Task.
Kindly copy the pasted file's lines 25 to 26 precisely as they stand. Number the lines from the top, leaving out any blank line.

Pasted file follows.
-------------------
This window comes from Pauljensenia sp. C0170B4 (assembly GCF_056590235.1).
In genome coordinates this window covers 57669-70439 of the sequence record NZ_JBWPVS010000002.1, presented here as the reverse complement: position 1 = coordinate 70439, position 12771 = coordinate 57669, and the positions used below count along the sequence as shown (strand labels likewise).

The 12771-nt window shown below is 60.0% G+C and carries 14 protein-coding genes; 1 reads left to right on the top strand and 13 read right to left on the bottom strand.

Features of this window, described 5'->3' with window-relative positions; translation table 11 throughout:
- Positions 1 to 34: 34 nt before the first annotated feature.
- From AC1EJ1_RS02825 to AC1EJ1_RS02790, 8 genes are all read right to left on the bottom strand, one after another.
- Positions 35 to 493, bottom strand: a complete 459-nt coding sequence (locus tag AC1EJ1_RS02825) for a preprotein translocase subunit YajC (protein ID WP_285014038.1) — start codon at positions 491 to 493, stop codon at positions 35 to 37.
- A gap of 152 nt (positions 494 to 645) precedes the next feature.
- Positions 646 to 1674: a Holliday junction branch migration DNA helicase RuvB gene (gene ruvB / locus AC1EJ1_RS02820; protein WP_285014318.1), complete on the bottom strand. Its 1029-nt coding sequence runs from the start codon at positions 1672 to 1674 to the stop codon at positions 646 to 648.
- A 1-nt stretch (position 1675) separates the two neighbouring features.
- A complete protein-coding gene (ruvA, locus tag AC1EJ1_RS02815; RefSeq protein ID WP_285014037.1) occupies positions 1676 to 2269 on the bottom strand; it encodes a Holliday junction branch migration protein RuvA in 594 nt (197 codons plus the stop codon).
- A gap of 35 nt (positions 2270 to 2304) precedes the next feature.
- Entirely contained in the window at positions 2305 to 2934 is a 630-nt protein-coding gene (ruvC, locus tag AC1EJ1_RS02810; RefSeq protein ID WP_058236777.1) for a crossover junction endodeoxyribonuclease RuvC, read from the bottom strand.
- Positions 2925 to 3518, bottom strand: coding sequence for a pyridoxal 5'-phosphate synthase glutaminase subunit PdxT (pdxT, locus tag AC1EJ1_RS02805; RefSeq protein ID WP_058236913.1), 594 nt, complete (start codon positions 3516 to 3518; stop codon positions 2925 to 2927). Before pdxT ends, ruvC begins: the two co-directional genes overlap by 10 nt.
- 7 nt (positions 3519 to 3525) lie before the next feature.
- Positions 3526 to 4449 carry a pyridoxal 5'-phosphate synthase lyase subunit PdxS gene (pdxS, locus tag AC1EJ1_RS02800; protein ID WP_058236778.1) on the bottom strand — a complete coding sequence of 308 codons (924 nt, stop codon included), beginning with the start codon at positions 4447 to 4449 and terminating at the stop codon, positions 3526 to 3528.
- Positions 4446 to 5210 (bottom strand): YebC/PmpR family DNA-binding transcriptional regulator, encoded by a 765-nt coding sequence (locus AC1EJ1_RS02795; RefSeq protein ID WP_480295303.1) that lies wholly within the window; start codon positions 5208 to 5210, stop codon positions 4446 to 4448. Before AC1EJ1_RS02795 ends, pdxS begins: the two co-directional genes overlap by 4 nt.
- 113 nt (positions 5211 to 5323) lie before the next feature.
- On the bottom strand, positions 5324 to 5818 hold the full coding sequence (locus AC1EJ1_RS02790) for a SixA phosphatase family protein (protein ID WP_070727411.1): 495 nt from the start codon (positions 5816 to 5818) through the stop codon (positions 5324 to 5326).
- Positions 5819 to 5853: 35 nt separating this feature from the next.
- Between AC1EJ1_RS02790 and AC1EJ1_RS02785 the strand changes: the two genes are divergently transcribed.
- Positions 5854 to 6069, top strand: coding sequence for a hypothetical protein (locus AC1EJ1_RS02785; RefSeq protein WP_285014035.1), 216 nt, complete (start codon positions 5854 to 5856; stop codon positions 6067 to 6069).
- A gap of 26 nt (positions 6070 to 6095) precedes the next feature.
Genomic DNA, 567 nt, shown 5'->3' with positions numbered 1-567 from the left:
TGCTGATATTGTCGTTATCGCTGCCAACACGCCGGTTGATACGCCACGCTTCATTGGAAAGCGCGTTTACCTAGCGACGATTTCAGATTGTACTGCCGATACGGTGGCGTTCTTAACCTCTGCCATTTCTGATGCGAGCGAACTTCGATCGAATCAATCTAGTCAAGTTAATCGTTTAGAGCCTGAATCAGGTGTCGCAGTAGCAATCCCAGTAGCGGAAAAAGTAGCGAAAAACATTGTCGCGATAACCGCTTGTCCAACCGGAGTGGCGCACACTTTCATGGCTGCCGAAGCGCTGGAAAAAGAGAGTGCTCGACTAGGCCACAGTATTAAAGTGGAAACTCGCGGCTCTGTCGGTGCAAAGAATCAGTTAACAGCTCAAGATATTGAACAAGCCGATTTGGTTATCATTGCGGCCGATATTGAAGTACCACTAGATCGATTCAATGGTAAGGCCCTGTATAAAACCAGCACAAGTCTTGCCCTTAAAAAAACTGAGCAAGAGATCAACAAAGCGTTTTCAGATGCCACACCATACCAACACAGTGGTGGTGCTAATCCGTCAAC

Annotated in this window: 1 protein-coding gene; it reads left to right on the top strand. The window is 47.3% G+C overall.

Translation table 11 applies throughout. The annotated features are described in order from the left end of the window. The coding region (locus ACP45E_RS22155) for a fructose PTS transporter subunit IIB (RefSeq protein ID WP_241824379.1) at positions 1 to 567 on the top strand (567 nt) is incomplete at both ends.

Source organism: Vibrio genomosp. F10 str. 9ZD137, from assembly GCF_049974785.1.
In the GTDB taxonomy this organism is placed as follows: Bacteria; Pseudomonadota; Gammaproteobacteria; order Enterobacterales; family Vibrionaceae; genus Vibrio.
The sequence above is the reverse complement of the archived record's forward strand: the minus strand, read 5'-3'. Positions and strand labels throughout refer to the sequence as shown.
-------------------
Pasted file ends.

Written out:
TGCTGATATTGTCGTTATCGCTGCCAACACGCCGGTTGATACGCCACGCTTCATTGGAAAGCGCGTTTACCTAGCGACGATTTCAGATTGTACTGCCGATACGGTGGCGTTCTTAACCTCTGCCATTTCTGATGCGAGCGAACTTCGATCGAATCAATCTAGTCAAGTTAATCGTTTAGAGCCTGAATCAGGTGTCGCAGTAGCAATCCCAGTAGCGGAAAAAGTAGCGAAAAACATTGTCGCGATAACCGCTTGTCCAACCGGAGTGGCGCACACTTTCATGGCTGCCGAAGCGCTGGAAAAAGAGAGTGCTCGACTAGGCCACAGTATTAAAGTGGAAACTCGCGGCTCTGTCGGTGCAAAGAATCAGTTAACAGCTCAAGATATTGAACAAGCCGATTTGGTTATCATTGCGGCCGATATTGAAGTACCACTAGATCGATTCAATGGTAAGGCCCTGTATAAAACCAGCACAAGTCTTGCCCTTAAAAAAACTGAGCAAGAGATCAACAAAGCGTTTTCAGATGCCACACCATACCAACACAGTGGTGGTGCTAATCCGTCAAC

Annotated in this window: 1 protein-coding gene; it reads left to right on the top strand. The window is 47.3% G+C overall.